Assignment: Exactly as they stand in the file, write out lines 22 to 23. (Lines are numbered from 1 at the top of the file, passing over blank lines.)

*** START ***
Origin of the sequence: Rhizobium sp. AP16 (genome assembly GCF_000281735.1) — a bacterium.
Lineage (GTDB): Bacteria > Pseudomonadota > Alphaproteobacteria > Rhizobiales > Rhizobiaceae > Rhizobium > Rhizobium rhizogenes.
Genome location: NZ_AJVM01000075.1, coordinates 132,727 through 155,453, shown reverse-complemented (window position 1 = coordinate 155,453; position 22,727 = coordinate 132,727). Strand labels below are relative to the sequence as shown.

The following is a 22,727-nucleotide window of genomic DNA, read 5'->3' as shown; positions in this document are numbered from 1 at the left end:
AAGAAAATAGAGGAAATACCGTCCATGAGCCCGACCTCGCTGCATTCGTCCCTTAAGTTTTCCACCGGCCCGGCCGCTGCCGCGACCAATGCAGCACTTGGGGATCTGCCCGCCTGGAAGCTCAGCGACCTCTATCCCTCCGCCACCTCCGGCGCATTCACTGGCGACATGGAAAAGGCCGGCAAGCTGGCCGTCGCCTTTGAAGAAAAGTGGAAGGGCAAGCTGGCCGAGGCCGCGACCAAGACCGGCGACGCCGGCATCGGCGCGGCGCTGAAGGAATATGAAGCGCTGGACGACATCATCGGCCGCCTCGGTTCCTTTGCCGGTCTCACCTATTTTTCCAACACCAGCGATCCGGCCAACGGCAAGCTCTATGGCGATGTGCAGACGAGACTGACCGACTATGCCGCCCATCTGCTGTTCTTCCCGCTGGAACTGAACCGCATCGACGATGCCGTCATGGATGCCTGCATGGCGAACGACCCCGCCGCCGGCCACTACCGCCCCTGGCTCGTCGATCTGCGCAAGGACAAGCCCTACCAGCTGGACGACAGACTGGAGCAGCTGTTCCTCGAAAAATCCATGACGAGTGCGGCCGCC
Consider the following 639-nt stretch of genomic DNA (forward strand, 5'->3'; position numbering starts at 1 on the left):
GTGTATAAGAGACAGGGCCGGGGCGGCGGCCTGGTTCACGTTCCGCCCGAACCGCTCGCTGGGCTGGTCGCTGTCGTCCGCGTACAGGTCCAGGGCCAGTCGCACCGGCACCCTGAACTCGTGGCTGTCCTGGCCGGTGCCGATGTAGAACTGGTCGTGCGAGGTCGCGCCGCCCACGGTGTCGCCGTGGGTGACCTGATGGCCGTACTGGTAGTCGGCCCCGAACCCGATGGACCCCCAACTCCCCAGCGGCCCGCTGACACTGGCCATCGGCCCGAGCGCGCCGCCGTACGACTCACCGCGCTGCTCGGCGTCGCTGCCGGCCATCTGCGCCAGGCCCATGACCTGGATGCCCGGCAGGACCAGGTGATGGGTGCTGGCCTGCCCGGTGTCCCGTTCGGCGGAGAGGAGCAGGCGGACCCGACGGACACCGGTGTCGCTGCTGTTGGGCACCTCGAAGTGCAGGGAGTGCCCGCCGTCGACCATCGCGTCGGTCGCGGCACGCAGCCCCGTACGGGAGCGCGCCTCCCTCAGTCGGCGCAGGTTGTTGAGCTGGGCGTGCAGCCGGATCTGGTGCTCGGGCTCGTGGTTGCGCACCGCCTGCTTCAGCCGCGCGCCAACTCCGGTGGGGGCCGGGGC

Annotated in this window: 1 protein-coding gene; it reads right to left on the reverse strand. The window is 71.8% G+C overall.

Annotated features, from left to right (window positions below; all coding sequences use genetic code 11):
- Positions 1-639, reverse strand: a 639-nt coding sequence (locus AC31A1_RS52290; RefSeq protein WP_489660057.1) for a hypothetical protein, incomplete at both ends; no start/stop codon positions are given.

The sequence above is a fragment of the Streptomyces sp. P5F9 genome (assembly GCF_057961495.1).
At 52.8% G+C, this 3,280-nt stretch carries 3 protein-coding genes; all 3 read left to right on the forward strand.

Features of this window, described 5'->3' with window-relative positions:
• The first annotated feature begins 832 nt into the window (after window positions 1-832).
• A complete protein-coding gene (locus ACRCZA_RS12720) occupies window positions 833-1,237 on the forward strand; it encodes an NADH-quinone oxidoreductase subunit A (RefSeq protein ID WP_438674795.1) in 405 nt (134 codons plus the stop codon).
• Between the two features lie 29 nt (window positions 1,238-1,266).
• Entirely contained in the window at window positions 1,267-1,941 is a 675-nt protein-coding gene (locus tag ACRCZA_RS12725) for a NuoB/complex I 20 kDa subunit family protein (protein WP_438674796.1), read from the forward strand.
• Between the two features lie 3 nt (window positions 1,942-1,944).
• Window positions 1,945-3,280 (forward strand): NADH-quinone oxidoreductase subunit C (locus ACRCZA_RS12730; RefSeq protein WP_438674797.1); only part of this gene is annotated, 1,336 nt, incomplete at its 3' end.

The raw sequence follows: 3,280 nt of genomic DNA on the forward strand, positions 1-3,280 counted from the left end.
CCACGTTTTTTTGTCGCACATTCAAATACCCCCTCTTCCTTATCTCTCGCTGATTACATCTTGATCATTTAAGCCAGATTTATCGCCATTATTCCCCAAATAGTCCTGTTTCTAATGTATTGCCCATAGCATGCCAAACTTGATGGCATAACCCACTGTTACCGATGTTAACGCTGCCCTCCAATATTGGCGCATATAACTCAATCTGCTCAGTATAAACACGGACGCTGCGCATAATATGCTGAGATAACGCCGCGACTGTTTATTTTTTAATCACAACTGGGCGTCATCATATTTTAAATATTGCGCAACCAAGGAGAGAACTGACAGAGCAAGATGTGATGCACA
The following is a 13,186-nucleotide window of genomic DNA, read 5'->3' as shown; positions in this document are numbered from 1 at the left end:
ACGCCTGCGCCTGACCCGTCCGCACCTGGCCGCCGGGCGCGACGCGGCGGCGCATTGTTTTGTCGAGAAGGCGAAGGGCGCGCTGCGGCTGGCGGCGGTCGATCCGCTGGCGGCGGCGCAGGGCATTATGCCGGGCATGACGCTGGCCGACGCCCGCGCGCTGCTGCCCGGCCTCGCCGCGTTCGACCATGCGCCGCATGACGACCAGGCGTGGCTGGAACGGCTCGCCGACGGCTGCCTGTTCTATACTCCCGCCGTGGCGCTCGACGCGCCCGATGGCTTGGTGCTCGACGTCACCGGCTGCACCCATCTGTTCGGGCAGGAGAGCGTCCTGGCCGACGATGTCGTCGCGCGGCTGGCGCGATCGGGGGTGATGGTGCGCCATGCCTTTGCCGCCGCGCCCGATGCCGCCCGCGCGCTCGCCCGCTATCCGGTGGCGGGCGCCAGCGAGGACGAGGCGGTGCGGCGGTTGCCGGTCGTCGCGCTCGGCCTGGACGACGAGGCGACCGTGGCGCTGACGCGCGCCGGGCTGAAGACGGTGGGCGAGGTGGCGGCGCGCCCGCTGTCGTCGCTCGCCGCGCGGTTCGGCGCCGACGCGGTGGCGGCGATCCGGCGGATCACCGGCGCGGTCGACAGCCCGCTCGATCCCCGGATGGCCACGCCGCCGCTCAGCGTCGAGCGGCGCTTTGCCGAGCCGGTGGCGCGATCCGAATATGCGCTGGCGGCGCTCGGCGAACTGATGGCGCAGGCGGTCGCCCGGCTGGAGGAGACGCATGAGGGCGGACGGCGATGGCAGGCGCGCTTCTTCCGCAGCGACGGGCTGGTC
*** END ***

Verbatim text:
The following is a 13,186-nucleotide window of genomic DNA, read 5'->3' as shown; positions in this document are numbered from 1 at the left end:
ACGCCTGCGCCTGACCCGTCCGCACCTGGCCGCCGGGCGCGACGCGGCGGCGCATTGTTTTGTCGAGAAGGCGAAGGGCGCGCTGCGGCTGGCGGCGGTCGATCCGCTGGCGGCGGCGCAGGGCATTATGCCGGGCATGACGCTGGCCGACGCCCGCGCGCTGCTGCCCGGCCTCGCCGCGTTCGACCATGCGCCGCATGACGACCAGGCGTGGCTGGAACGGCTCGCCGACGGCTGCCTGTTCTATACTCCCGCCGTGGCGCTCGACGCGCCCGATGGCTTGGTGCTCGACGTCACCGGCTGCACCCATCTGTTCGGGCAGGAGAGCGTCCTGGCCGACGATGTCGTCGCGCGGCTGGCGCGATCGGGGGTGATGGTGCGCCATGCCTTTGCCGCCGCGCCCGATGCCGCCCGCGCGCTCGCCCGCTATCCGGTGGCGGGCGCCAGCGAGGACGAGGCGGTGCGGCGGTTGCCGGTCGTCGCGCTCGGCCTGGACGACGAGGCGACCGTGGCGCTGACGCGCGCCGGGCTGAAGACGGTGGGCGAGGTGGCGGCGCGCCCGCTGTCGTCGCTCGCCGCGCGGTTCGGCGCCGACGCGGTGGCGGCGATCCGGCGGATCACCGGCGCGGTCGACAGCCCGCTCGATCCCCGGATGGCCACGCCGCCGCTCAGCGTCGAGCGGCGCTTTGCCGAGCCGGTGGCGCGATCCGAATATGCGCTGGCGGCGCTCGGCGAACTGATGGCGCAGGCGGTCGCCCGGCTGGAGGAGACGCATGAGGGCGGACGGCGATGGCAGGCGCGCTTCTTCCGCAGCGACGGGCTGGTC